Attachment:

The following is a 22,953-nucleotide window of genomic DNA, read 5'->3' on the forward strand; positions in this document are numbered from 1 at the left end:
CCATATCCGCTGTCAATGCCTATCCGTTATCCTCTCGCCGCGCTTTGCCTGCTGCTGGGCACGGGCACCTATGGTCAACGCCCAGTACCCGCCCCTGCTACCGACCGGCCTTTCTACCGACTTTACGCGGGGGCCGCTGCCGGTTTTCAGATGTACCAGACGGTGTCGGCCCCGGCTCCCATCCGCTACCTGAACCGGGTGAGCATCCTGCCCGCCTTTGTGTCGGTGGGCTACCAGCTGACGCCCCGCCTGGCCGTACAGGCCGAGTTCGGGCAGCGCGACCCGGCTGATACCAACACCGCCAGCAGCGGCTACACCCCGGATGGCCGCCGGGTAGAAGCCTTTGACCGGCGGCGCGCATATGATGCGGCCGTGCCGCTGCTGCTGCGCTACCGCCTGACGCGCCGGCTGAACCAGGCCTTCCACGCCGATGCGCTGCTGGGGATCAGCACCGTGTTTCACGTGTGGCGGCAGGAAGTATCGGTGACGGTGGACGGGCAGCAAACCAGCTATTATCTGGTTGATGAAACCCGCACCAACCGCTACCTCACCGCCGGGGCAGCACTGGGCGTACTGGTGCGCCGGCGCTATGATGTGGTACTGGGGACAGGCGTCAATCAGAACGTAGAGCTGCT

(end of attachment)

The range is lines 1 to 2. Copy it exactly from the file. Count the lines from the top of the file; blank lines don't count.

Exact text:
The following is a 22,953-nucleotide window of genomic DNA, read 5'->3' on the forward strand; positions in this document are numbered from 1 at the left end:
CCATATCCGCTGTCAATGCCTATCCGTTATCCTCTCGCCGCGCTTTGCCTGCTGCTGGGCACGGGCACCTATGGTCAACGCCCAGTACCCGCCCCTGCTACCGACCGGCCTTTCTACCGACTTTACGCGGGGGCCGCTGCCGGTTTTCAGATGTACCAGACGGTGTCGGCCCCGGCTCCCATCCGCTACCTGAACCGGGTGAGCATCCTGCCCGCCTTTGTGTCGGTGGGCTACCAGCTGACGCCCCGCCTGGCCGTACAGGCCGAGTTCGGGCAGCGCGACCCGGCTGATACCAACACCGCCAGCAGCGGCTACACCCCGGATGGCCGCCGGGTAGAAGCCTTTGACCGGCGGCGCGCATATGATGCGGCCGTGCCGCTGCTGCTGCGCTACCGCCTGACGCGCCGGCTGAACCAGGCCTTCCACGCCGATGCGCTGCTGGGGATCAGCACCGTGTTTCACGTGTGGCGGCAGGAAGTATCGGTGACGGTGGACGGGCAGCAAACCAGCTATTATCTGGTTGATGAAACCCGCACCAACCGCTACCTCACCGCCGGGGCAGCACTGGGCGTACTGGTGCGCCGGCGCTATGATGTGGTACTGGGGACAGGCGTCAATCAGAACGTAGAGCTGCT